“I loved every minute of it,” he said of his playing career. “There were ups and downs. Looking back, there were tons of things I would have done different, but it was a great experience and I have no regrets how it ended or where I am now.”

And he’ll always have Augusta.

Martin Fine, 52

2009: Lost the sight in his right eye when a ball he hit ricocheted off the trunk of a tree on the 18th hole Valley Hi Country Club.

Now: He is still the principal at Isabelle Jackson Elementary School in Elk Grove. He still loves golf. He still has the same positive outlook on life.

“I pay more attention to sunrises and sunsets because with one eye, you can’t take anything for granted,” he said. “I try to teach my kids that, to appreciate all these great things that you see.”

His handicap index is a 5.2, about the same as it was when the 3-wood shot he was trying to cut around a juniper tree ricocheted and dropped him to the ground before he had finished his swing. As bad as if was, doctors told him that an inch either way and he could have lost the sight in both eyes or been killed.

When he started playing again, his friends gave him a free drop when his ball ended up behind a tree. “That doesn’t happen anymore, trust me,” he said. “Not with money on the line.”

He wears protective glasses when he plays and punches out sideways more often than not. He struggles with his lack of depth perception in bunkers, from bad lies and from 60-70 yards. “Range finders don’t help you with feel shots,” he said.

He has a prosthetic that’s so good people swear they can’t tell which is is real eye, but the topic still comes up on occasion. “Someone will say, ‘Hey, aren’t you the guy who ...’ Yep.”

Sarah (Huarte) Glynn, 35

2009: The St. Francis High School graduate and 2004 NCAA Division I individual champion while playing for Cal stepped away from playing professionally to take the job as the women’s golf coach at USF.

Now: She resigned in May and moved to Folsom with her husband, Sean, a club pro at Cameron Park, and two daughters, ages 3 and 6.

She enjoyed college coaching, which continued to feed her competitive side. “If I could have brought my job with me, I would have.”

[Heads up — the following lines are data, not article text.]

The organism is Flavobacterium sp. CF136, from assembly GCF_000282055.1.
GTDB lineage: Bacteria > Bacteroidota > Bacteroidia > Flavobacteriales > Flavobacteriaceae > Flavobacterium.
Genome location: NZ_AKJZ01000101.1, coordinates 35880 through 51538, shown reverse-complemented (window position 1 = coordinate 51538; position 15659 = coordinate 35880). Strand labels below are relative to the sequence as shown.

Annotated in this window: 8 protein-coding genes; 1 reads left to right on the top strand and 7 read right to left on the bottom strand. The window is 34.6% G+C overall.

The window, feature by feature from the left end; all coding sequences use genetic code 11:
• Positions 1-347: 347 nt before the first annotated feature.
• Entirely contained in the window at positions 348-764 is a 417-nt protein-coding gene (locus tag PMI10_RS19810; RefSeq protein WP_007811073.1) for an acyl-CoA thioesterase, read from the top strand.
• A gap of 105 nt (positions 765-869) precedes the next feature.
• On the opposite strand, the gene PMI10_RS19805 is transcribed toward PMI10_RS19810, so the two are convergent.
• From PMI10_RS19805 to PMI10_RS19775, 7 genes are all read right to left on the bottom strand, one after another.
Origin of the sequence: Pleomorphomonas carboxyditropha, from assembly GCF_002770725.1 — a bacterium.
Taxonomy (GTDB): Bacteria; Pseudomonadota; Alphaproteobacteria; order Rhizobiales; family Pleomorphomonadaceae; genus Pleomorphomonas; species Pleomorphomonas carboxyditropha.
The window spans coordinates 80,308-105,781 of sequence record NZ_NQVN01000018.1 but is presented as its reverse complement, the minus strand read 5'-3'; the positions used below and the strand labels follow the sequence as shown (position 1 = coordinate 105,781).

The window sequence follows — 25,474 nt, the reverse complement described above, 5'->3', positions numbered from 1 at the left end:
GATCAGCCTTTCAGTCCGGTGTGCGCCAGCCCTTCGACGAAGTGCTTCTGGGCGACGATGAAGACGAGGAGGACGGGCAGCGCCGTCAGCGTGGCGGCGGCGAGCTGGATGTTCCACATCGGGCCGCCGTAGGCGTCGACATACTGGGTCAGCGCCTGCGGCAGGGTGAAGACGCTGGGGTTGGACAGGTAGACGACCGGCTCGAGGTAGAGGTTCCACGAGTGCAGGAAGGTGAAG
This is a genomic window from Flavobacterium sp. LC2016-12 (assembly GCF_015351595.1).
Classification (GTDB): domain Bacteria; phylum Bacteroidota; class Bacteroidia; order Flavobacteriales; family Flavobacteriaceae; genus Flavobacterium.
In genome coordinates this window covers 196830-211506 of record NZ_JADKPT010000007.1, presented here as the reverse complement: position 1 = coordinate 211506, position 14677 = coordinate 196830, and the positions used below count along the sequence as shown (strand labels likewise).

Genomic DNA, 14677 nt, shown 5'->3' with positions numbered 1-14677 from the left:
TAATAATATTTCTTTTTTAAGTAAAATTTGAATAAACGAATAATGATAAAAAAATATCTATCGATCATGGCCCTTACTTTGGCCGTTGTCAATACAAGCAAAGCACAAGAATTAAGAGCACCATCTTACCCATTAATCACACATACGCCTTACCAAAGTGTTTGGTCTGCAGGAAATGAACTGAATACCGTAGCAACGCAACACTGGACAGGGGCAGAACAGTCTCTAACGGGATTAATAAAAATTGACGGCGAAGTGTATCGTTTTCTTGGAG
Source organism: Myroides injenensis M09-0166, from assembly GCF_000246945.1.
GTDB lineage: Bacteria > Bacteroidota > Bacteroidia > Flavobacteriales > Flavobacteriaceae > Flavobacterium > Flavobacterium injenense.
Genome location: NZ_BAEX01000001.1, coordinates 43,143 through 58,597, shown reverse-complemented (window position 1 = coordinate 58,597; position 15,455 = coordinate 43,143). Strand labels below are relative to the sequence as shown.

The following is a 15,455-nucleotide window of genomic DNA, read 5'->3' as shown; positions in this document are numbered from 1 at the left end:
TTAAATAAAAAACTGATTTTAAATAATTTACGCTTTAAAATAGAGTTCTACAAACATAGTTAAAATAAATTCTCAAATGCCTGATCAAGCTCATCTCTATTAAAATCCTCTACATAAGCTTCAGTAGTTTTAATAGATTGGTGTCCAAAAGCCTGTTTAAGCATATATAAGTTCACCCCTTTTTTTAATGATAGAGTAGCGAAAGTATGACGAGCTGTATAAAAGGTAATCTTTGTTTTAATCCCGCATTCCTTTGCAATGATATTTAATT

With sister Laura Meagher, a former track and field athlete at Notre Dame, she’s co-founded Next Level Coaching and Consulting, which offers private coaching and recruiting guidance for college-bound athletes.

Larry Seelig, 55

2009: The Penn Valley resident posted 407 rounds, mostly at Lake Wildwood and Nevada County Country Club, wearing shorts during every one.

Now: He averages “only about 200” rounds a year. He didn’t even keep a specific count last year.

“I’ve cut back quite a bit. I could still do it again, though,” with an air of confidence.

He’s gotten into hot rods and spends Saturdays that used to be reserved for golf in Grass Valley showing off his 1933 Ford pickup and 1974 Corvette while talking cars.

The quality of his golf hasn’t suffered. His handicap index, 7.2 at the end of 2009, is 3.3.

Aaron Heinz, 45

2009: After being selected as Sacramento’s Most Embarrassing Golfer for a Bee project while shooting between 120 and 140, he spent eight months working with teaching pro Brett Taylor and then shot a respectable 104 in his “final exam” at Empire Ranch. He had not broken 100.

Now: He shoots in the 90s regularly and had his best round ever last month, a 91 at Diamond Oaks. His handicap index is a 26.1.

“I actually have a consistent draw,” he said. “My putting has come along. If there’s a weakness, and it’s a glaring one, the wedge game suffers when you don’t play a lot.”